The Construction Leadership Council (CLC) wants to see the construction industry “reinvent” itself within two years to deliver better value and collaboration, as part of a two-year plan to recover from the coronavirus pandemic.
The CLC published its Roadmap to Recovery today, setting out three phases to get the construction industry back on its feet again after the coronavirus lockdown.
The three phases are:
- Restart: increasing output, maximising employment and minimising disruption (0-3 months)
- Reset: driving demand, increasing productivity and strengthening capability in the supply chain (3-12 months)
- Reinvent: transforming the industry, delivering better value, collaboration and partnership (12-24 months) – including a presumption for offsite construction.
Among the chief aims of the plan, developed by the CLC’s Covid-19 taskforce, are the retention of key skills and employment of the maximum number of people possible by getting the industry back to work wherever it is safe to do so.
The CLC also wants to ensure a pipeline of future workload for all parts of the sector and boost productivity to secure improved value.
The unprecedented challenge of coronavirus calls for unprecedented solutions. I am delighted by the way that the industry has collaborated at pace to develop this plan, targeting those interventions that will help the industry get back on its feet as quickly as possible.– Andy Mitchell, Construction Leadership Council
The taskforce’s plan looks at the actions required to overcome the problems arising from the industry entering the recovery phase of the crisis and is now engaging with government to see how the plans might be delivered.
Construction Leadership Council joint chair Andy Mitchell said: “The unprecedented challenge of coronavirus calls for unprecedented solutions. I am delighted by the way that the industry has collaborated at pace to develop this plan, targeting those interventions that will help the industry get back on its feet as quickly as possible. We hope that everyone will take the opportunity to read the plan and consider the part you can play in its delivery.”
Eddie Tuttle, director of policy at the CIOB, welcomed the plans: “This is an important time for the industry, and a key focus currently is job retention and creation. We are pleased to see this response includes many of our calls made in recent months, including input from our written submission to the Business, Energy and Industrial Strategy Committee inquiry on the impact of coronavirus, and look forward to working with the Construction Leadership Council on making these steps a reality.”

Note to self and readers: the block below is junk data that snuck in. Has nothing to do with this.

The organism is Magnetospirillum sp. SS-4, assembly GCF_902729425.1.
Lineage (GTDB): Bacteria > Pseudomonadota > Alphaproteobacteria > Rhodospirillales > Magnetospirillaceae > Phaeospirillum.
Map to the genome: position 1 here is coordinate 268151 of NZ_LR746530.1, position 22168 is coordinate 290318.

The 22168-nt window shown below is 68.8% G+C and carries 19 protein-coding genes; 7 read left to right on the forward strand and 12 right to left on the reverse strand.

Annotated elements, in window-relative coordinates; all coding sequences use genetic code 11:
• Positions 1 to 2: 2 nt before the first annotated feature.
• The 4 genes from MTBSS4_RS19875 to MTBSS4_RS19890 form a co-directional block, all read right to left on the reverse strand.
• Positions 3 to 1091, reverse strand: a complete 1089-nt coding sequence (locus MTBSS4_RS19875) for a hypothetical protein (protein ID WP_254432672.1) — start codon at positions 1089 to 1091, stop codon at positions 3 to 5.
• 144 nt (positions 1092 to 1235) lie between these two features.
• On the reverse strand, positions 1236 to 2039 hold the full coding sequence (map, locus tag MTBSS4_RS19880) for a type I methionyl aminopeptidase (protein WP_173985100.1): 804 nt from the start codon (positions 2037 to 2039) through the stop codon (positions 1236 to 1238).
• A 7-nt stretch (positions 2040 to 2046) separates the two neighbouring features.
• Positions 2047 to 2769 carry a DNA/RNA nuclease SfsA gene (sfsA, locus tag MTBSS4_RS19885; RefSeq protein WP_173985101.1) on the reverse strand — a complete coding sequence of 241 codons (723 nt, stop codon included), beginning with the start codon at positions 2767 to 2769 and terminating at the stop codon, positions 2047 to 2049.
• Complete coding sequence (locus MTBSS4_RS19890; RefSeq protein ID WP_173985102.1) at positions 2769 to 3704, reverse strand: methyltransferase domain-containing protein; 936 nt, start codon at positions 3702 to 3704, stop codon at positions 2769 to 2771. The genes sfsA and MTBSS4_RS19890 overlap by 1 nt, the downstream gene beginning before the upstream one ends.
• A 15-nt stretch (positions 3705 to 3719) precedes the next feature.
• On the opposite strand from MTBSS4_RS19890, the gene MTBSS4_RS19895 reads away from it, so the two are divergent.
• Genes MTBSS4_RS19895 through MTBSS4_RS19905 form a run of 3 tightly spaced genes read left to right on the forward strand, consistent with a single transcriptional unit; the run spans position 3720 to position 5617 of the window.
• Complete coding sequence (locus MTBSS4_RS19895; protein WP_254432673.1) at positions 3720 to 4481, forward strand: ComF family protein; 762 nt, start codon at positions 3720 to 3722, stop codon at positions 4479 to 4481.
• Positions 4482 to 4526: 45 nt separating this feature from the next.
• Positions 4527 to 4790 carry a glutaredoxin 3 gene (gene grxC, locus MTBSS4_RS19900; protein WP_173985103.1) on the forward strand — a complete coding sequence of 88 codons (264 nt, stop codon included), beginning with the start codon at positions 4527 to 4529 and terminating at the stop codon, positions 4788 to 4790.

Meanwhile, programme director of the Construction Innovation Hub, Keith Waller, said: “We strongly support the CLC’s efforts to develop a comprehensive plan which will see the sector not only recover, but emerge from the current crisis stronger and better.
“For our part as the Hub, we’ve already begun to adapt our transformative programme to ensure that we can support the delivery of the CLC plan, in particular driving the adoption of digital and manufacturing technologies and processes, underpinned by a truly value-based approach to decision-making.
“As we get Britain building again, it is vital that we do so with a collective determination to embed new and better ways of doing things, so that we are laying the foundations for a more sustainable future for construction and not simply picking up where we left off.”
Electrical Contractors’ Association CEO Steve Bratt commented: “Given the sharp decline in electrotechnical and engineering services activity over the past few months, it is vital the industry works with Government to deliver a recovery plan which protects jobs, businesses and projects.
“This CLC recovery plan, agreed by a broad range of key bodies including ECA, sets out a three-stage roadmap to ultimately reinvent the industry. The first stage critically seeks to ensure cashflow, minimise disputes and most importantly, ensure work can be undertaken safely.”
The reset stage of the plan proposes flexibility on apprenticeship levy payments, strengthening direct employment and a move towards fairer business models and contracts.
Looking further ahead, the reinvent stage has a series of modernisation ambitions, including a presumption for offsite construction, a series of net zero carbon targets between 2030 and 2050, modernised training methods, and a commitment to more collaborative procurement models.